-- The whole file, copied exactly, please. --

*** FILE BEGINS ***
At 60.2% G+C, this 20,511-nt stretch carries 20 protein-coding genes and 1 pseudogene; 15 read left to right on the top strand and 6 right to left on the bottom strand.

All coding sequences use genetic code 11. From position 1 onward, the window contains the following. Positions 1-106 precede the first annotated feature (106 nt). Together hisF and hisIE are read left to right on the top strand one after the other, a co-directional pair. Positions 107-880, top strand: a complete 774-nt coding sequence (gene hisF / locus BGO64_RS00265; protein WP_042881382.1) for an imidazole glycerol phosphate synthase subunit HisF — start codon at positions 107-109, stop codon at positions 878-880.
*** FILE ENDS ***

At 60.2% G+C, this 20,511-nt stretch carries 20 protein-coding genes and 1 pseudogene; 15 read left to right on the top strand and 6 right to left on the bottom strand.

All coding sequences use genetic code 11. From position 1 onward, the window contains the following. Positions 1-106 precede the first annotated feature (106 nt). Together hisF and hisIE are read left to right on the top strand one after the other, a co-directional pair. Positions 107-880, top strand: a complete 774-nt coding sequence (gene hisF / locus BGO64_RS00265; protein WP_042881382.1) for an imidazole glycerol phosphate synthase subunit HisF — start codon at positions 107-109, stop codon at positions 878-880.